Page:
The information collected by the NHS replaces the data from the long-form census questionnaire, but most of the same topics in the 2006 census are covered.
The long-form survey was eliminated after the Conservative government cited concerns about personal freedoms in 2010. Anyone not filling out the survey could have faced fines or jail time.
The 2011 NHS collected social and economic information that communities need to plan services such as child care, schooling, family services, housing, roads and public transportation, and skills training for employment, Statistics Canada says.
Statistics Canada says that in its initial planning, it assumed a response rate for a mandatory 2011 long-form census of 94 per cent, identical to the 2006 census.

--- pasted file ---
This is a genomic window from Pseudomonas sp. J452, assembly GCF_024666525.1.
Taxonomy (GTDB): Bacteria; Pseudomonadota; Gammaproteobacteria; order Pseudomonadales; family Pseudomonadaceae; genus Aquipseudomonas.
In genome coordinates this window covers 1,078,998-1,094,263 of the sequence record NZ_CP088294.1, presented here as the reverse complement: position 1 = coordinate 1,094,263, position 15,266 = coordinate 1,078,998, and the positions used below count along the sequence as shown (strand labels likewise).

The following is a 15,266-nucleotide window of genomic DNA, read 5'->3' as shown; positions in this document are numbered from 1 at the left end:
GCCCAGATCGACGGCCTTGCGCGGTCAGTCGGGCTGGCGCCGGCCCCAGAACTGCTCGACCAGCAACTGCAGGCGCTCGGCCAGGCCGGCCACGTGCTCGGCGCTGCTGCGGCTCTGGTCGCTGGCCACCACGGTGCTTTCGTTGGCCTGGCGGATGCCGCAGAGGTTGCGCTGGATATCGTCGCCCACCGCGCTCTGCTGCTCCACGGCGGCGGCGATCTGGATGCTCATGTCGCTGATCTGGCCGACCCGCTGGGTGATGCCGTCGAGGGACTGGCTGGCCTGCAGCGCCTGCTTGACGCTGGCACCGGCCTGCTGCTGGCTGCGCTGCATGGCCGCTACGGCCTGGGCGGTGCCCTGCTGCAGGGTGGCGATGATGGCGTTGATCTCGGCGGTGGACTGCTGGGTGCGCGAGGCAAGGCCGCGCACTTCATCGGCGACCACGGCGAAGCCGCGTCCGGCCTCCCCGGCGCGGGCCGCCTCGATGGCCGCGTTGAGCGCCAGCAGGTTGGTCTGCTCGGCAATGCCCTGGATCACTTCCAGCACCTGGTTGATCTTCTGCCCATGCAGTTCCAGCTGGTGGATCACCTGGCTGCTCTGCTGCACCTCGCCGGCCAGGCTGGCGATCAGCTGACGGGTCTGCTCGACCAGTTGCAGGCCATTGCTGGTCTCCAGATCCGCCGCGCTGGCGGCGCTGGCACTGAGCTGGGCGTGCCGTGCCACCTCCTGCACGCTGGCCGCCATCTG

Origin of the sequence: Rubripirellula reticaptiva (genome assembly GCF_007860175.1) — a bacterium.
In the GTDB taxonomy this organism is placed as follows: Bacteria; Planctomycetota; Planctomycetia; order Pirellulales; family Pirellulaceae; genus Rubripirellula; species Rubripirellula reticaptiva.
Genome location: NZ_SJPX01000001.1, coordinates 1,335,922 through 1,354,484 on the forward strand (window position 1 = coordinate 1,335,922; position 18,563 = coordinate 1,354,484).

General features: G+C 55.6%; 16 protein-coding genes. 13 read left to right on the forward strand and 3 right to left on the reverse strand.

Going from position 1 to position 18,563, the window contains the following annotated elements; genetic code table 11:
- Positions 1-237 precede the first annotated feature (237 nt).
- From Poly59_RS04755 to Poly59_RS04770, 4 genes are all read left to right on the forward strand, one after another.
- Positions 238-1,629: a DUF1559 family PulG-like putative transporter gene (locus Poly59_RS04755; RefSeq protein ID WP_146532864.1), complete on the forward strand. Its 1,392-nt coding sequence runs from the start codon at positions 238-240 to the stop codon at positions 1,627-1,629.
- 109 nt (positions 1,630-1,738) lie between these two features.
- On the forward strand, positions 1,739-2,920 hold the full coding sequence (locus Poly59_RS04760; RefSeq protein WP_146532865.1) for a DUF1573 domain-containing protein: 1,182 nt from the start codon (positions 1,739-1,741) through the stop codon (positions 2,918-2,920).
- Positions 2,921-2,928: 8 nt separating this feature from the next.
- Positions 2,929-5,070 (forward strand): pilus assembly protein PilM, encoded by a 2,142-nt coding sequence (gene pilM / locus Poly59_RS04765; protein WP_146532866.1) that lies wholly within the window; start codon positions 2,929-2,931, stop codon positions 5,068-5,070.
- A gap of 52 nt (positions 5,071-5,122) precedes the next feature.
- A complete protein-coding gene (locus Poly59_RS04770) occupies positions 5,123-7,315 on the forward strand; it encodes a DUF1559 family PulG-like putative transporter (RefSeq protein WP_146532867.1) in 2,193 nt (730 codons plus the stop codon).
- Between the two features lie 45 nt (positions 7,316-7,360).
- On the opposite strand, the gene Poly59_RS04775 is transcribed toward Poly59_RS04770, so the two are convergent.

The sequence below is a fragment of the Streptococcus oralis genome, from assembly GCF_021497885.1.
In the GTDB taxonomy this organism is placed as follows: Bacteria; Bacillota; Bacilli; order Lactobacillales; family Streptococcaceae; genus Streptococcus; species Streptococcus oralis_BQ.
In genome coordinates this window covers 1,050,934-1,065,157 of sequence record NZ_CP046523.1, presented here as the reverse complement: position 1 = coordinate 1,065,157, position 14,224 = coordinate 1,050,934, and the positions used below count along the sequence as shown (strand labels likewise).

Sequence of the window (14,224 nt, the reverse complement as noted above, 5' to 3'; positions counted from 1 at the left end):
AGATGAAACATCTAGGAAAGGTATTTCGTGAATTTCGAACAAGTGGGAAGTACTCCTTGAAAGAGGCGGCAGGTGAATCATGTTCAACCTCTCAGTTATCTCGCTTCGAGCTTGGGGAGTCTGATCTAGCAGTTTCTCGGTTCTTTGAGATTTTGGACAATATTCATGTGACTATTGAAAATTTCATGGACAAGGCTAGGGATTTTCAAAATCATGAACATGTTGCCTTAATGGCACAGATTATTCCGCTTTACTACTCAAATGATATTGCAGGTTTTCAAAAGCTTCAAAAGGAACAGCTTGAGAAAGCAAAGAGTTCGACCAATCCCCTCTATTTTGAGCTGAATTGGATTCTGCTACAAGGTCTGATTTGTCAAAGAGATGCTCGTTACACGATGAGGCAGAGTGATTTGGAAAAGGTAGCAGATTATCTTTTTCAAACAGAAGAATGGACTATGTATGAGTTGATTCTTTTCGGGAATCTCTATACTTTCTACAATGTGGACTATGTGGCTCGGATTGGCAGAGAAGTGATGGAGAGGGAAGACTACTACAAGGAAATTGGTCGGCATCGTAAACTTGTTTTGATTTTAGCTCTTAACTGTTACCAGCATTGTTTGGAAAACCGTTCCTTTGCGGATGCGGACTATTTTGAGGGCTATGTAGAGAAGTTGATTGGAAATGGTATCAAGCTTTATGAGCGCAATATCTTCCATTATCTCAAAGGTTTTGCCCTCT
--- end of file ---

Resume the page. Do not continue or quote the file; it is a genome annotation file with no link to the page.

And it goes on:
For the NHS, 4.5 million households received questionnaires. The final response rate was 68.6 per cent, or about three million people, and the agency says that's similar to rates on other voluntary surveys conducted by Statistics Canada.
Data to be used for social planning
Statistics Canada says social and economic data from the NHS will be used by communities to plan services such as child care, schooling, family services, housing, roads and public transportation, and skills training for employment.
The first part of the survey covers:
- Aboriginal peoples.
- Place of birth.
- Ethnic origin.
- Visible minorities.
On immigration, for example, the new data will show where newcomers to Canada came from, what languages they speak and where they settled.
In the last census, immigration was increasingly from Asia, rather than Europe.
The other two parts of the survey will be released on June 26 (covering labour, education, place of work, commuting to work, mobility and migration and language of work) and Aug. 14 (providing data on income, earnings, housing and shelter costs).